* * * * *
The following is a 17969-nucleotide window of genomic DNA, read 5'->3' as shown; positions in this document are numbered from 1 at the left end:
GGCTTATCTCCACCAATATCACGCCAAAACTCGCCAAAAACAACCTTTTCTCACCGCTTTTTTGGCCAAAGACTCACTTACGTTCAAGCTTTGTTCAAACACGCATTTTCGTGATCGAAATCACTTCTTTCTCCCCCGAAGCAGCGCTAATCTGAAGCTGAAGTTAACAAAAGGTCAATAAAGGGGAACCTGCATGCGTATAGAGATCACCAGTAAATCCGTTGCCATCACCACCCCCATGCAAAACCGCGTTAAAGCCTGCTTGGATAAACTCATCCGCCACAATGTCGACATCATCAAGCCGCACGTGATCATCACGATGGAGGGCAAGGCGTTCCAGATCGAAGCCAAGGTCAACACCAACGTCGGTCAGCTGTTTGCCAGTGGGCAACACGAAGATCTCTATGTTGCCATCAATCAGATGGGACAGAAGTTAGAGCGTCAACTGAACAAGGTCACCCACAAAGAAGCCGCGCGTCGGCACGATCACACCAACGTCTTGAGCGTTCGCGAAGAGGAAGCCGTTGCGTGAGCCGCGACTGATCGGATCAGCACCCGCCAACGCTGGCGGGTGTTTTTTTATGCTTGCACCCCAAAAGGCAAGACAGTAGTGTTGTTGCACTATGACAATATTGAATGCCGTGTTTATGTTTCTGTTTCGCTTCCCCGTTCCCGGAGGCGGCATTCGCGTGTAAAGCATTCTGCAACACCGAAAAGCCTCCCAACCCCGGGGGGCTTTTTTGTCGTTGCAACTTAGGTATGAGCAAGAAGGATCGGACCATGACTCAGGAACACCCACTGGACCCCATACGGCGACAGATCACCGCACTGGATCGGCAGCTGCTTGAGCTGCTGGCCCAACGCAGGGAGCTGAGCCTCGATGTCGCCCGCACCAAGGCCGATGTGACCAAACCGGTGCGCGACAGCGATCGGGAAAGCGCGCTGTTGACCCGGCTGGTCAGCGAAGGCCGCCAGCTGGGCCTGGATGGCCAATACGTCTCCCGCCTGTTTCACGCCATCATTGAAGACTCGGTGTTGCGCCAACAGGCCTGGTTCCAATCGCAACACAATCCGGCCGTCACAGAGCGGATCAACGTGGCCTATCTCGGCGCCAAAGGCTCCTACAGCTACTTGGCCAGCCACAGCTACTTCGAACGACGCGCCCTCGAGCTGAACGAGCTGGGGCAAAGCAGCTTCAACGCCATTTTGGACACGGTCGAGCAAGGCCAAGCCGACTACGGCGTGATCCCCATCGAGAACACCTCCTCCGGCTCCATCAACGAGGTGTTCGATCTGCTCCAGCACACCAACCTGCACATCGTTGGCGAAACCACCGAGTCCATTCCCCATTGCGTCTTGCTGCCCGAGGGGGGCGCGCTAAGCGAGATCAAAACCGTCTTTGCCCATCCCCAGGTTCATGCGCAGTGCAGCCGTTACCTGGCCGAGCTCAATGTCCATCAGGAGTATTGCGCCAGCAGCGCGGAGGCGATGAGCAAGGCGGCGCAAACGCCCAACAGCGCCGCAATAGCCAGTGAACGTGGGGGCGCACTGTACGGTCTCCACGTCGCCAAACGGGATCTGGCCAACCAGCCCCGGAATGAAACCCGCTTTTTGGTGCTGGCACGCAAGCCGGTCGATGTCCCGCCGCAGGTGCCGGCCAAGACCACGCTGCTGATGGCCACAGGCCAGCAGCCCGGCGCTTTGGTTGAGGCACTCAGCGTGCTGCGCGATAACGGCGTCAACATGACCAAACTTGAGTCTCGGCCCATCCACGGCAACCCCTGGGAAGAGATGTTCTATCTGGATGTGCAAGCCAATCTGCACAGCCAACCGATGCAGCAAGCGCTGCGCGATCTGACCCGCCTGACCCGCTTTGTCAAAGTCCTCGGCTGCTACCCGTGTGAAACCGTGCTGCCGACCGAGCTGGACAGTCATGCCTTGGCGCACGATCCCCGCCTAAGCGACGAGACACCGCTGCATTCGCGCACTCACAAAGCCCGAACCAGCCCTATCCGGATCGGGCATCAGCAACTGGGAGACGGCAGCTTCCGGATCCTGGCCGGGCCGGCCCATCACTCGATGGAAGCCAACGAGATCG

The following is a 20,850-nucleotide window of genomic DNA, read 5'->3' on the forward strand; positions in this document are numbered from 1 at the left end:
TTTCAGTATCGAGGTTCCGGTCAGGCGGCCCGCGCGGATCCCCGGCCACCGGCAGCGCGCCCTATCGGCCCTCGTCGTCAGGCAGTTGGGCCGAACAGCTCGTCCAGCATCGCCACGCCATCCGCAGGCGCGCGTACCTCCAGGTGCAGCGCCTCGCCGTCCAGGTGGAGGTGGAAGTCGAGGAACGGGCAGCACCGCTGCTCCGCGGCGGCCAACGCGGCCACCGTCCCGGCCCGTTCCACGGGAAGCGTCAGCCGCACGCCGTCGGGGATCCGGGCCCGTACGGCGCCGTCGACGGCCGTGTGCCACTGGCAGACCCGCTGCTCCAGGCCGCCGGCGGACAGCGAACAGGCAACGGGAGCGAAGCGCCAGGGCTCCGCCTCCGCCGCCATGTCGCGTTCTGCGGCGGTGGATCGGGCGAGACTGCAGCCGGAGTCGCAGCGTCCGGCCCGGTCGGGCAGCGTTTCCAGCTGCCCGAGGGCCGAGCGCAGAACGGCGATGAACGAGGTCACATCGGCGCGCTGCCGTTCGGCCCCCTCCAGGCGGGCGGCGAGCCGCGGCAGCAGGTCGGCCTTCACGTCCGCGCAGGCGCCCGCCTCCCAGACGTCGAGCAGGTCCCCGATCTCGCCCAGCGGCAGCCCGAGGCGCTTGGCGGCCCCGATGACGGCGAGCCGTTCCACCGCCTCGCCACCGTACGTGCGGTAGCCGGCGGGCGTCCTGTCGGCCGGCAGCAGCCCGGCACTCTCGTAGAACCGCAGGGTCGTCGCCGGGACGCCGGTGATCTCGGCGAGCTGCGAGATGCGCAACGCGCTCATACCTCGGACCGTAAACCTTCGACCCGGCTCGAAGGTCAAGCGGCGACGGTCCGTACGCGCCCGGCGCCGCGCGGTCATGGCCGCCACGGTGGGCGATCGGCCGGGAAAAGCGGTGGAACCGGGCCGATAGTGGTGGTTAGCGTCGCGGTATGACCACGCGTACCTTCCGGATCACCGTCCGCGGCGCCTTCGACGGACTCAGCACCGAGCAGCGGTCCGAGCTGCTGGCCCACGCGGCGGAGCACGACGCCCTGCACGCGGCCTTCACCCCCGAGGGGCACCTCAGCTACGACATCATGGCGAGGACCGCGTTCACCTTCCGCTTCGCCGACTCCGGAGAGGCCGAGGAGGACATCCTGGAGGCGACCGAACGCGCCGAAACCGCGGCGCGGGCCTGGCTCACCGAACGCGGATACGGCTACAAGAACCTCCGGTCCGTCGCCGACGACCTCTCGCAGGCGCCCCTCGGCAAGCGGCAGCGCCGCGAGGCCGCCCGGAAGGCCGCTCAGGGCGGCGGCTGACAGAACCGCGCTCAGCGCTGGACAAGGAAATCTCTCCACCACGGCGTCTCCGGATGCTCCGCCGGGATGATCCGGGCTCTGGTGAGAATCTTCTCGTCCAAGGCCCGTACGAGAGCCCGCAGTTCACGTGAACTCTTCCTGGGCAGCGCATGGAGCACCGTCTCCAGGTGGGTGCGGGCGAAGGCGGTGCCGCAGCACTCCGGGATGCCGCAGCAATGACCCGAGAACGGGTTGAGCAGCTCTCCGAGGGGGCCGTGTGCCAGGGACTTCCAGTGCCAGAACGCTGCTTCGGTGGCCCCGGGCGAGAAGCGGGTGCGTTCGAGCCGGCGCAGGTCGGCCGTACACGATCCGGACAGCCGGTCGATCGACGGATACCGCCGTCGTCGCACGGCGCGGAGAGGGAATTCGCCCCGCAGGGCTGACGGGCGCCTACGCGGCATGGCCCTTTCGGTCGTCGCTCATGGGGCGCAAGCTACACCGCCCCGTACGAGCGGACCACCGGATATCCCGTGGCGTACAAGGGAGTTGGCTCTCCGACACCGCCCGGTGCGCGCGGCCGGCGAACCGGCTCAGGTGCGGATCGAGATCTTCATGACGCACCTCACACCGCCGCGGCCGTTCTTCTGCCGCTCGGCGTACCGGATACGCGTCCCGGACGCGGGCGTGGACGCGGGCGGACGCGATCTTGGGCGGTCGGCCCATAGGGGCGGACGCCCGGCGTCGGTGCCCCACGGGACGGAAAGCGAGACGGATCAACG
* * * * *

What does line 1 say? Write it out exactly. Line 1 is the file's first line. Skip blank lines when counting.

The following is a 17969-nucleotide window of genomic DNA, read 5'->3' as shown; positions in this document are numbered from 1 at the left end: